Sabrina – With all the amazing local craft Brewers that New England has to offer, why do you not try and use them for post race beer? (I ask that question to myself at a lot of events). 

A question we’ve also asked! While partnering with the speedway to take our challenge to the next level, we are currently speaking with local and national beer companies to see if we can work together! The Speedway’s Official beer is MillerLite, but we are able to utilize other local brews as long as the distributor that supplies the speedway carries it. So, in short, we agree and we are attempting to make headway on this 🙂

Also, what prompted you to decide to make changes? (bad feedback vs. low sales).

From the moment we started getting lines at registration, we knew something was happening and it wasn’t good.  Our number 1 priority will always be safety, although these events come with a risk, we aim to lower that risk and provide a challenge in a safe and fun environment. After speaking with the events team at the speedway, they were not interested in hosting the event again until we made major changes. So, we partnered with them to help the Renegade Team succeed. The team from the speedway that is putting together the 2013 Renegade Playground Challenge has   hosted “Mega” events (that draw over 100,000 people), and knows the in’s and out’s of the property. They have also worked with organizations like Tough Mudder and The Color Run. We did not utilize the speedway’s resources in 2012 to their full potential and will do so this year to ensure a smooth event. After the 2012 event, we responded to feedback about the event and discussed the changes that would need to happen to make 2013 a success.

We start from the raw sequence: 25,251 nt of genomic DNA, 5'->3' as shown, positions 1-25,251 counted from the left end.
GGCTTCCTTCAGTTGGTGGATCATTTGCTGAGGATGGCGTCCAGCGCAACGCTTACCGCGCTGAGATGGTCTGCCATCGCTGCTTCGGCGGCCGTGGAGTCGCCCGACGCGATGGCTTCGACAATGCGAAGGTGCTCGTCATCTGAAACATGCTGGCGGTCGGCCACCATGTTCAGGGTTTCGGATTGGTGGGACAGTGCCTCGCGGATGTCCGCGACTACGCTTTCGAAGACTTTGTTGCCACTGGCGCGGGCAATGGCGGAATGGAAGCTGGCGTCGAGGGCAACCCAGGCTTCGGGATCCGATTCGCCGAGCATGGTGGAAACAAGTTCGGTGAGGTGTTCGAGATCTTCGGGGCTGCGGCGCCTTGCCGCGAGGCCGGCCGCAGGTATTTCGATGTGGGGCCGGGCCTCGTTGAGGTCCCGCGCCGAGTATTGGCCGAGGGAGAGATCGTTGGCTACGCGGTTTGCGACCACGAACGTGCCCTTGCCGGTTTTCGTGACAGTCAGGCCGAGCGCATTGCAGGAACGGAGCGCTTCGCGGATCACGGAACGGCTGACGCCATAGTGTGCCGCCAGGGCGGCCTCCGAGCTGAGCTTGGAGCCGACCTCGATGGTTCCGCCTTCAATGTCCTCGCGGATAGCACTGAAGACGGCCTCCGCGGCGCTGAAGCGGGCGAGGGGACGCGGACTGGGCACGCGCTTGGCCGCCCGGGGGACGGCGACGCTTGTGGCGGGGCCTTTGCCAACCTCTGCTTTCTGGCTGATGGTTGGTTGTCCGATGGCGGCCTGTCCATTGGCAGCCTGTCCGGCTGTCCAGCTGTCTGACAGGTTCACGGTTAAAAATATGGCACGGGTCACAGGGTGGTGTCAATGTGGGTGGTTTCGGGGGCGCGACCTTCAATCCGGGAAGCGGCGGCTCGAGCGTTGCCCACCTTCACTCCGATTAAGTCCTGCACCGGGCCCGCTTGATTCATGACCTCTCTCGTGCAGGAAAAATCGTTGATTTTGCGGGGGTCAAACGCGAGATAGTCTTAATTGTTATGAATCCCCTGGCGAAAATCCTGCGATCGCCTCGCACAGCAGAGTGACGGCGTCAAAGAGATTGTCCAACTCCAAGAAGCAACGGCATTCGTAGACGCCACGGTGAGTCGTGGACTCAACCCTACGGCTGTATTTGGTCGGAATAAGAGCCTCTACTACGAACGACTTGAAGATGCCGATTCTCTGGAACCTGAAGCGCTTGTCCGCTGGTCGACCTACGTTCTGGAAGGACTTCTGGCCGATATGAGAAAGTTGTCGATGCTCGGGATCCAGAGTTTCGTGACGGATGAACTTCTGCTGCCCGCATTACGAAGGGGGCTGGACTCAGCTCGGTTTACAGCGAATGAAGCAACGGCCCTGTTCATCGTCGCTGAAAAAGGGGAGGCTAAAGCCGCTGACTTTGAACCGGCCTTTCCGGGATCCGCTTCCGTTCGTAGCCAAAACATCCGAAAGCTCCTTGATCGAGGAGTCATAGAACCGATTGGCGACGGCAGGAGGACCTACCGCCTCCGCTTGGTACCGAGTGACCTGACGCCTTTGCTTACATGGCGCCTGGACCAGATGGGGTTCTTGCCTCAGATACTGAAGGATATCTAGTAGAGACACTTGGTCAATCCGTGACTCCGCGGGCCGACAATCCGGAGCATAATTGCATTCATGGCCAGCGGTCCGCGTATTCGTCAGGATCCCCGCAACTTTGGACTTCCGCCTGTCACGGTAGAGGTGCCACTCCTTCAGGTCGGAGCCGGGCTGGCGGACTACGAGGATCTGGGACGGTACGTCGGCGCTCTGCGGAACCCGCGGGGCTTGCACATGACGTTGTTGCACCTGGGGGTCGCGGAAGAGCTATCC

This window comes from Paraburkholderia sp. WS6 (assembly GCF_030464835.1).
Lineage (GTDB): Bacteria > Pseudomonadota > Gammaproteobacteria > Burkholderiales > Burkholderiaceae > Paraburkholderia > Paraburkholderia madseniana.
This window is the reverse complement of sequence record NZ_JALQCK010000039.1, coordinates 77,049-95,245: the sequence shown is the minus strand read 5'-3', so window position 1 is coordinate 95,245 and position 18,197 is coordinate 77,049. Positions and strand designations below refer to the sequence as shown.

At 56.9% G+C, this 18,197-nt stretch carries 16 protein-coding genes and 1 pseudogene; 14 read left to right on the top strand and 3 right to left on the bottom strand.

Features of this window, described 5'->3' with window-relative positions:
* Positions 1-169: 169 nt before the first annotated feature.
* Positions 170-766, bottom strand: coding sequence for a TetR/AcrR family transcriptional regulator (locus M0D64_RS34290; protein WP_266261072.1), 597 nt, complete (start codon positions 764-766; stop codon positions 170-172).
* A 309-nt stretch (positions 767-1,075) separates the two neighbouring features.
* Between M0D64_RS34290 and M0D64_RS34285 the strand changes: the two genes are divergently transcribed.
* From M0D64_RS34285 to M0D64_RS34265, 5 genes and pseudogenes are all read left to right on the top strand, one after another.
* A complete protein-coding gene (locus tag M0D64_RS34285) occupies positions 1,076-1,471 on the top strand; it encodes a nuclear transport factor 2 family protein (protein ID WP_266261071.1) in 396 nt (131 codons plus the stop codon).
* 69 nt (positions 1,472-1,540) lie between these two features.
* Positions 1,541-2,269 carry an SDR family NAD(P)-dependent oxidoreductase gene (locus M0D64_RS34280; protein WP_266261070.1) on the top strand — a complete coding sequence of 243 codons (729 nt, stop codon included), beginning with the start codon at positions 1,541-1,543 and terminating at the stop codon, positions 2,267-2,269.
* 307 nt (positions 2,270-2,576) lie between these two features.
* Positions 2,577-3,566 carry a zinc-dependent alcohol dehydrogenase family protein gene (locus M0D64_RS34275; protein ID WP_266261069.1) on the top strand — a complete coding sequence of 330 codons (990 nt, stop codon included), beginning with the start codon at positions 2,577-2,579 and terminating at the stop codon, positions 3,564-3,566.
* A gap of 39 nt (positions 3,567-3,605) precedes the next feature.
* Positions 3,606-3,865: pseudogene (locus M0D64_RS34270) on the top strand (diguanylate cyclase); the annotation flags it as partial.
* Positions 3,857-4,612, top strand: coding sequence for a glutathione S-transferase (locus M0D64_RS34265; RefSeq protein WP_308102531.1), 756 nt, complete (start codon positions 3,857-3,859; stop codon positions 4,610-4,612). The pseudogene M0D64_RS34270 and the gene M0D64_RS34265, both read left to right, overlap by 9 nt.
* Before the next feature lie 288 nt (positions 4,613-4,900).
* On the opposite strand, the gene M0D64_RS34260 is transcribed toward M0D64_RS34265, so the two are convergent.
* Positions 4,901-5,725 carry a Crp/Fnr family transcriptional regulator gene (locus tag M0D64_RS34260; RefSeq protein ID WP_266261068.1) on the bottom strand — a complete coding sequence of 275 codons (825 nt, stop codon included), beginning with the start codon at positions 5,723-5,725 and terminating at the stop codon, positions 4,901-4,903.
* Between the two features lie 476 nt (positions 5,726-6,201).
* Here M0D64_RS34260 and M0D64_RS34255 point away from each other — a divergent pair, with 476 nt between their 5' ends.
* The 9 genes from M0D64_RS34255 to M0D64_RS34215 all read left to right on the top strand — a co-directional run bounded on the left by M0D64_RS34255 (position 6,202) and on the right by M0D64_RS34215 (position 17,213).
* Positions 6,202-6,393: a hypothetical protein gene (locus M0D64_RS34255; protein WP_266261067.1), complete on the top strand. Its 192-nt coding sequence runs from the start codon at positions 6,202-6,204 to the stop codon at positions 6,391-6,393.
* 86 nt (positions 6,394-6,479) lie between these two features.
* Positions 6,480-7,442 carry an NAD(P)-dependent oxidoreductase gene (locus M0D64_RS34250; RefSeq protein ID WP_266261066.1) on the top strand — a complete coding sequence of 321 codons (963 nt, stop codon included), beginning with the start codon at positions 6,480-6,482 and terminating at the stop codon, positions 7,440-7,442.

What errors do YOU think were made in the event in 2012? (as opposed to what you just got feedback on) What do you want your event to be like in the future (basically where do you see yourself in 5 years race edition)?

Our growth was too fast…As the company changed hands, we experienced a tremendous growth that surprised the new leadership team. Of course, we have taken every suggestion (and criticism) into account and we understand we will have some people that we’ve lost  to the Renegade Playground Challenge, it’s no one else’s fault but our own. We will work to build the confidence that came with the event prior to 2012. As far as a 5 year plan, we will work with the Speedway to grow the event in Loudon, NH. Once the event  has been successful and has seen growth again, we will continue to look to other venues to host the event in the New England Area.